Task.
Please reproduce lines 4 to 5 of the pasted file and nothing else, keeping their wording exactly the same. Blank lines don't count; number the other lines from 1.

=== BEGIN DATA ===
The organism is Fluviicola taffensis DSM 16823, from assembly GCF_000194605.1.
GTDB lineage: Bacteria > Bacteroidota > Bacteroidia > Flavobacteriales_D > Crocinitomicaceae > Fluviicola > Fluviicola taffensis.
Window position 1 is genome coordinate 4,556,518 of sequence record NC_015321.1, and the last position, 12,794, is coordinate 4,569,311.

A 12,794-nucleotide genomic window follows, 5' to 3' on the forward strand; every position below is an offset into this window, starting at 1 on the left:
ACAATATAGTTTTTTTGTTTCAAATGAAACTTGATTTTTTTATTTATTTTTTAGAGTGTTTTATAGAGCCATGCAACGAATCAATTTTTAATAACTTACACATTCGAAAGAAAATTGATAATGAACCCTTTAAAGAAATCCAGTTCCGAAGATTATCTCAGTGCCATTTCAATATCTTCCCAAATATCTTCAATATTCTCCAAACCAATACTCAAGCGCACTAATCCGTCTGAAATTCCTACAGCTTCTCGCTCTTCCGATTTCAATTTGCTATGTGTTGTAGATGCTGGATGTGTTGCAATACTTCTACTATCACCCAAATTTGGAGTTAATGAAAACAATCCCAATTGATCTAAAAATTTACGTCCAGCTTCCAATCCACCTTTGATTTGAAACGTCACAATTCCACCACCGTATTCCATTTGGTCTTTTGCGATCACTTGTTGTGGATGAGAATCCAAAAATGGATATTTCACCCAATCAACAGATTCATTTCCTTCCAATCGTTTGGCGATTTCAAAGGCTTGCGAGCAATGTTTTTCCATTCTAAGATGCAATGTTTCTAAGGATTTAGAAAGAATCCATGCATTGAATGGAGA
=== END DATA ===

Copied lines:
A 12,794-nucleotide genomic window follows, 5' to 3' on the forward strand; every position below is an offset into this window, starting at 1 on the left:
ACAATATAGTTTTTTTGTTTCAAATGAAACTTGATTTTTTTATTTATTTTTTAGAGTGTTTTATAGAGCCATGCAACGAATCAATTTTTAATAACTTACACATTCGAAAGAAAATTGATAATGAACCCTTTAAAGAAATCCAGTTCCGAAGATTATCTCAGTGCCATTTCAATATCTTCCCAAATATCTTCAATATTCTCCAAACCAATACTCAAGCGCACTAATCCGTCTGAAATTCCTACAGCTTCTCGCTCTTCCGATTTCAATTTGCTATGTGTTGTAGATGCTGGATGTGTTGCAATACTTCTACTATCACCCAAATTTGGAGTTAATGAAAACAATCCCAATTGATCTAAAAATTTACGTCCAGCTTCCAATCCACCTTTGATTTGAAACGTCACAATTCCACCACCGTATTCCATTTGGTCTTTTGCGATCACTTGTTGTGGATGAGAATCCAAAAATGGATATTTCACCCAATCAACAGATTCATTTCCTTCCAATCGTTTGGCGATTTCAAAGGCTTGCGAGCAATGTTTTTCCATTCTAAGATGCAATGTTTCTAAGGATTTAGAAAGAATCCATGCATTGAATGGAGA